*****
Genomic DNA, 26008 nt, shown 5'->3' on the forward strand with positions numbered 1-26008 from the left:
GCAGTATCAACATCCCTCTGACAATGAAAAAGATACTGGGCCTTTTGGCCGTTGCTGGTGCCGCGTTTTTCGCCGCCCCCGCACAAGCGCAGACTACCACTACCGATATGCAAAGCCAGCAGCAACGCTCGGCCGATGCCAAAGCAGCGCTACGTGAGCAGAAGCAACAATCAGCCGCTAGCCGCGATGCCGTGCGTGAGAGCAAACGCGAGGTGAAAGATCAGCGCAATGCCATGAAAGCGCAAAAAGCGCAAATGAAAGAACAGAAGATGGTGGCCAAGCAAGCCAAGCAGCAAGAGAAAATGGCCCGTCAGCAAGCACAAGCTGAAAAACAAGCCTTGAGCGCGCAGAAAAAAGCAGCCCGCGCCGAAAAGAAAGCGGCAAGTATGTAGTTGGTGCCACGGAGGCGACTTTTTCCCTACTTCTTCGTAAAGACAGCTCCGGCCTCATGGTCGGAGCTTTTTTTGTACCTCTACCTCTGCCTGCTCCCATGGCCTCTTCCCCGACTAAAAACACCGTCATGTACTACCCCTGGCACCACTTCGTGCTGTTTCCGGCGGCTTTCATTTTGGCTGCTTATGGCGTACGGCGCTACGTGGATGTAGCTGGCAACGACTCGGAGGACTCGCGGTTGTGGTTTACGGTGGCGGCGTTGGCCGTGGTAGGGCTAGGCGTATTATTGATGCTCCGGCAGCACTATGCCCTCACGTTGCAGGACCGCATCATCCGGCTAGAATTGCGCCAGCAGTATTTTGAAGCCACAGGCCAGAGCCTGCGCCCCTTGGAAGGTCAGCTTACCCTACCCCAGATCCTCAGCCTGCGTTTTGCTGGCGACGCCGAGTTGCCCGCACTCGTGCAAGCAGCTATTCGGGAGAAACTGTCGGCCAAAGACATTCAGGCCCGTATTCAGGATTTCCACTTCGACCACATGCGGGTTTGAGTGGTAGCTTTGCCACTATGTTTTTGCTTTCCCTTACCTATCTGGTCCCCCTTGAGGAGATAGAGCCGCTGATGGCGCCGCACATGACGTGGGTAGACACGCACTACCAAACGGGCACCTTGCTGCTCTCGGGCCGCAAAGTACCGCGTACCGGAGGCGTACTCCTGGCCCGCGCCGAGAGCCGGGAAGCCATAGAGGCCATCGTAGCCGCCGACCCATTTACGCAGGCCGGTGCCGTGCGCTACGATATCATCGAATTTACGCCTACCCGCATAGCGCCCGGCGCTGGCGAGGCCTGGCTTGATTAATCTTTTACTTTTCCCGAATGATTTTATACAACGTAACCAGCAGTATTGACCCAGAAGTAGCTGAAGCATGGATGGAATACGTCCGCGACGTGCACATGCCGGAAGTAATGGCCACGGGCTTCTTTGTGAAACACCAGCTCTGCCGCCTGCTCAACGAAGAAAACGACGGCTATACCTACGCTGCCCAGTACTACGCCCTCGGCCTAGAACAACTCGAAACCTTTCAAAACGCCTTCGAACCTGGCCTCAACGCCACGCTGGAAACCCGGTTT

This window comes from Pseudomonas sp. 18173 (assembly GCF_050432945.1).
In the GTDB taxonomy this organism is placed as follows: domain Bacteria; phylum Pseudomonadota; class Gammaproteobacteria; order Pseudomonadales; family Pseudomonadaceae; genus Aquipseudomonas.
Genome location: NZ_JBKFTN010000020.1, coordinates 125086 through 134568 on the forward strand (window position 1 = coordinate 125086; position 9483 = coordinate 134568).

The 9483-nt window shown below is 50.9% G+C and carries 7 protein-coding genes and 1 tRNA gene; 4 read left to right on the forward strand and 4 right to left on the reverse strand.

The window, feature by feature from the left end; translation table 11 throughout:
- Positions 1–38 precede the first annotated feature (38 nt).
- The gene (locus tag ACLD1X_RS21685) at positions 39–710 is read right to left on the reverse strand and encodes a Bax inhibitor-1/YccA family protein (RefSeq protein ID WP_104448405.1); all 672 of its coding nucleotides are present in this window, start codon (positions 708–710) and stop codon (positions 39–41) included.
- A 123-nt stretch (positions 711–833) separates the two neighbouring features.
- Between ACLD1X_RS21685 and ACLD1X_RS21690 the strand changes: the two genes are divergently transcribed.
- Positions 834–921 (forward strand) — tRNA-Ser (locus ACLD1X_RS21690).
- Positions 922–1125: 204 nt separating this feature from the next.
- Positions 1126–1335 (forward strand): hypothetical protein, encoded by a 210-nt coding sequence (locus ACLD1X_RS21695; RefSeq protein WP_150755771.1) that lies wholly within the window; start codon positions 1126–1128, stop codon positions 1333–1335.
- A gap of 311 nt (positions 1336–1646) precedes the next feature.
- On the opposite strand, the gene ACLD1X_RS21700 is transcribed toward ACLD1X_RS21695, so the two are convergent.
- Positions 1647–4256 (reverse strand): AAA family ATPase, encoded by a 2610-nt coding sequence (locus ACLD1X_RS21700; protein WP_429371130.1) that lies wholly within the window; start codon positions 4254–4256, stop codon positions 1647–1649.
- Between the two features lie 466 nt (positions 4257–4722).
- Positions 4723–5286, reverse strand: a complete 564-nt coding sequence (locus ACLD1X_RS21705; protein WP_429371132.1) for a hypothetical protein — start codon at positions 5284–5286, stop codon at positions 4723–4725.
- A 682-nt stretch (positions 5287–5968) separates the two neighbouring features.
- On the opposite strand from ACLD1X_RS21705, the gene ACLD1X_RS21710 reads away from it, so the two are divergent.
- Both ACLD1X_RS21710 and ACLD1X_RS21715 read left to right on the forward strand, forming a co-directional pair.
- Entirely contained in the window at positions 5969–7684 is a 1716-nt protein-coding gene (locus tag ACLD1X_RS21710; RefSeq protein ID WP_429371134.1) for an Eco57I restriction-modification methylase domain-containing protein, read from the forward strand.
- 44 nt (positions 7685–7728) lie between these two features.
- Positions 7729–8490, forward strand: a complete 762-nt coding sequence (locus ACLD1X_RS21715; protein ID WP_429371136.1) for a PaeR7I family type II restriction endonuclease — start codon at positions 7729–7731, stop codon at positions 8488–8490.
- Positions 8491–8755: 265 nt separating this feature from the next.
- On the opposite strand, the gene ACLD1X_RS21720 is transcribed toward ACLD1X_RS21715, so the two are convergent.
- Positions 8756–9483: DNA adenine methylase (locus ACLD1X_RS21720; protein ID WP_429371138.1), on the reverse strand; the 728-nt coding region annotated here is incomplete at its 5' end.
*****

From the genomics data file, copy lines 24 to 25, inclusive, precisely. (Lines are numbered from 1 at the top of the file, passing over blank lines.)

- 44 nt (positions 7685–7728) lie between these two features.
- Positions 7729–8490, forward strand: a complete 762-nt coding sequence (locus ACLD1X_RS21715; protein ID WP_429371136.1) for a PaeR7I family type II restriction endonuclease — start codon at positions 7729–7731, stop codon at positions 8488–8490.